Hummingbirds are a summer time favorite


By Jim Freeman - In the Open



One of the most-loved birds in our area, and everywhere actually, is the hummingbird.

There are over 300 different species of hummingbirds around the world, and dozens of species in North America, but here in Ohio and West Virginia the most common is the Ruby-Throated Hummingbird, or Archilochus colubris. When someone says “hummingbird,” that’s the species that comes to mind.

The Ruby-Throated Hummingbird weighs less than an ounce, and if you have ever watched them in action you know that they can fly forwards, backwards, and hover in midair, then zip away just as quickly as they appeared – they can reportedly fly as fast as 60 miles an hour. Hummingbirds are the only bird species that can fly backwards.

To me one hummingbird pretty much looks like another; they move too fast for my eyes to discern much in the way of details, but I do enjoy watching them flying about, usually announced by the humming sound which gives them their name.

According to the Ohio Division of Wildlife, the Ruby-Throated Hummingbird nests in trees, generally those at the edge of the woods or other openings, such as along a wooded stream side. If you are able to locate the tiny nest, which is the size of half an English walnut shell, you may well find nests in the same area in future years.

Hummingbirds are polygamous breeders, meaning they do not form pairs that mate for life. Peak breeding activity occurs in June and July, and young are hatched in the same months, as the two eggs are only incubated for 14-16 days. The young leave the nest just 20-22 day after hatching. Usually two broods are produced in a year.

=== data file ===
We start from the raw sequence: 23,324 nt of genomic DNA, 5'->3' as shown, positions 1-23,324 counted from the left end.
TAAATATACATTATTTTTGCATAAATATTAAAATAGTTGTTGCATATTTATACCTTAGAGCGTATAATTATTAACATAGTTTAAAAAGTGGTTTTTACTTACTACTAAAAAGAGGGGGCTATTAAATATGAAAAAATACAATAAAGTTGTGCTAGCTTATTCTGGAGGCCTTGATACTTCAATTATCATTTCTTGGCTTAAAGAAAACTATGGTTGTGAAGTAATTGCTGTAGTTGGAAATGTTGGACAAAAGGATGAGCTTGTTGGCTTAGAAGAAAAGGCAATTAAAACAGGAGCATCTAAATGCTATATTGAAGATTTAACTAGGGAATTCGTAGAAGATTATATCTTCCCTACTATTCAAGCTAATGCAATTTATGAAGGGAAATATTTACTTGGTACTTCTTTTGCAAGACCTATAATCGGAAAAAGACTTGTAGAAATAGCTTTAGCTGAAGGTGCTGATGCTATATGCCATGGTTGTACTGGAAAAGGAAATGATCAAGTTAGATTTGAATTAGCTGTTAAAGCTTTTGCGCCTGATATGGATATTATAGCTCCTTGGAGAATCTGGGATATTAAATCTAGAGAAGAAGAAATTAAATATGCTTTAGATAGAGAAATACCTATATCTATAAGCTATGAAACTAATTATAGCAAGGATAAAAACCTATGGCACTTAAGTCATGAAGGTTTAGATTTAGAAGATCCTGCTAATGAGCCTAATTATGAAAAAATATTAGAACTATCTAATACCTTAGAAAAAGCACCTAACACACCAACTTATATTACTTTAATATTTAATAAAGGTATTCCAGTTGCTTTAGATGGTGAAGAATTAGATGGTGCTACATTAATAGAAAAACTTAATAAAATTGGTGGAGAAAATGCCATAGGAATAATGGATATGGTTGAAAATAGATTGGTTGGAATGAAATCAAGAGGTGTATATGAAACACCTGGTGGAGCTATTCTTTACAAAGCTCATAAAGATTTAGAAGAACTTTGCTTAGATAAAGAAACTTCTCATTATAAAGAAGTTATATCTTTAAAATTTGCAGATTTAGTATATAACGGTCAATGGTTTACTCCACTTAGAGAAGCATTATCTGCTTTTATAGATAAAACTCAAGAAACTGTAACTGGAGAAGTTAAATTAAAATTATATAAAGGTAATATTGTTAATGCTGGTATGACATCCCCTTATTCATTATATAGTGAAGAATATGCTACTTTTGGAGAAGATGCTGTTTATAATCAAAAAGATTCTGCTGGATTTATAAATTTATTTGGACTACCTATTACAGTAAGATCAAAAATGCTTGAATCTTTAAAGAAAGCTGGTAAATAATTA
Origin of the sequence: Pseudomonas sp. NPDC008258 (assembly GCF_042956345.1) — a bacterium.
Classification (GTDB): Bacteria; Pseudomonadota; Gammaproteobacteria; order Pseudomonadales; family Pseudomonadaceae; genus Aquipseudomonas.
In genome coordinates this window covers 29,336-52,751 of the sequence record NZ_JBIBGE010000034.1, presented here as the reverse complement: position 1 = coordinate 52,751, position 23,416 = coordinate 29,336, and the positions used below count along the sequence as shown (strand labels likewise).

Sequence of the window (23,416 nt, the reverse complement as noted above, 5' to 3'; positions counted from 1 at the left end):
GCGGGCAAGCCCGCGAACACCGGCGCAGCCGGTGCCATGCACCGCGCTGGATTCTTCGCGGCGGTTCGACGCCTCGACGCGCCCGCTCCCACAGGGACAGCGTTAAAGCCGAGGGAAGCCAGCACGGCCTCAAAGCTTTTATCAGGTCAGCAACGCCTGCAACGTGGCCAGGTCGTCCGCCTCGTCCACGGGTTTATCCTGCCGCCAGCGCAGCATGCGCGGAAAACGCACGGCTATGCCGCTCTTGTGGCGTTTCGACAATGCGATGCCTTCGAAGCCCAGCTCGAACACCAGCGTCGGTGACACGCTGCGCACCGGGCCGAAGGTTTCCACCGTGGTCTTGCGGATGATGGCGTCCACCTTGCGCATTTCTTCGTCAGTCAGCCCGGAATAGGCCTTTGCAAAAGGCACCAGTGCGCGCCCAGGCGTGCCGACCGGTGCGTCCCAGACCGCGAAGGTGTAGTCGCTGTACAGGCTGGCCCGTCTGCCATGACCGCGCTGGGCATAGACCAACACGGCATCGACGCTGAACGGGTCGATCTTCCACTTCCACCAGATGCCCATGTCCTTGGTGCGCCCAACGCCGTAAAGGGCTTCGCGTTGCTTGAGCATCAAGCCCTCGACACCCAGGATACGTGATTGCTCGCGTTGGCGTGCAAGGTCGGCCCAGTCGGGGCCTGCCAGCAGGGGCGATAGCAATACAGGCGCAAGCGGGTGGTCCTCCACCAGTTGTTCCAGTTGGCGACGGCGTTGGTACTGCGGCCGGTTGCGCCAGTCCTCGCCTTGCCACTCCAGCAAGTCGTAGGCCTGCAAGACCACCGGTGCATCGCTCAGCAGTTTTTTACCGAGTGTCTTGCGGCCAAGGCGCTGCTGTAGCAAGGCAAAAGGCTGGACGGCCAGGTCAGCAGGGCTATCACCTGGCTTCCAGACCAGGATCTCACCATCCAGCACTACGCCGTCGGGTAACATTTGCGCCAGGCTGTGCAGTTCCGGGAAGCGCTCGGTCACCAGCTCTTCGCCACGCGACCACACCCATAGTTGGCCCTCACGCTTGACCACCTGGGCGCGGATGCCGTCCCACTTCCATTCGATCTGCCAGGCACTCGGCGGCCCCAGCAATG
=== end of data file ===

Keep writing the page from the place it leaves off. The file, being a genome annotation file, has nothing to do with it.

Ruby-Throated Hummingbirds spend the summer in eastern North America including well up into Canada, in the fall they migrate south to Central America, as far south as Panama, and some even make the non-stop, 20-hour, 900-mile flight across the Gulf of Mexico.

Nobody doesn’t like hummingbirds. Which is convenient because the hummingbird is one species that can definitely benefit from the presence of humans, especially humans who plant nectar-rich flowering species or put out hummingbird feeders.

Every fall I get several phone calls about when people should put out or take down their hummingbird feeders; a general rule of thumb for our area is put them out by tax day (April 15) and leave them up until the middle of October, or about two weeks after you see the last one.

Some people think that keeping your feeders out will prevent the hummingbirds from migrating south, that isn’t the case, in fact they need that nectar for the trip. My advice is to not be in a hurry to take them down, just keep an eye on your feeders and when they stop coming, give them another week or two, then take them down. Also, don’t use the colored hummingbird nectar; sugar water with one part sugar to four or five parts of water will work just fine.

Gardeners can also plant flowers that hummingbirds like; generally red, orange or bright pink tubular flowers are great sources of nectar for hummingbirds.

Did you know that hummingbirds don’t only drink nectar? They also eat small insects they catch on flowers or in the air – those ants at your hummingbird feeder can also be hummingbird snacks

Even as small and fast as they are, they do have predators. Hummingbird predators include domestic and feral cats, accidental car strikes, Sharp-Shinned Hawks, even praying mantises and large fish, and sometimes even plants like cockleburs. Of course snakes and other critters can rob hummingbird nests.

A wildlife urban legend states that Ruby-Throated Hummingbirds ride on the backs of geese during migration while another one claims that they don’t have feet! Other people think their bills are like hollow straws while they are actually just long, thin bills.

In short, there are plenty of wonderful things to know about hummingbirds without having to make things up.

Jim Freeman is the wildlife specialist for the Meigs Soil and Water Conservation District. He can be contacted weekdays at 740-992-4282 or at jim.freeman@oh.nacdnet.net

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By Jim Freeman

In the Open

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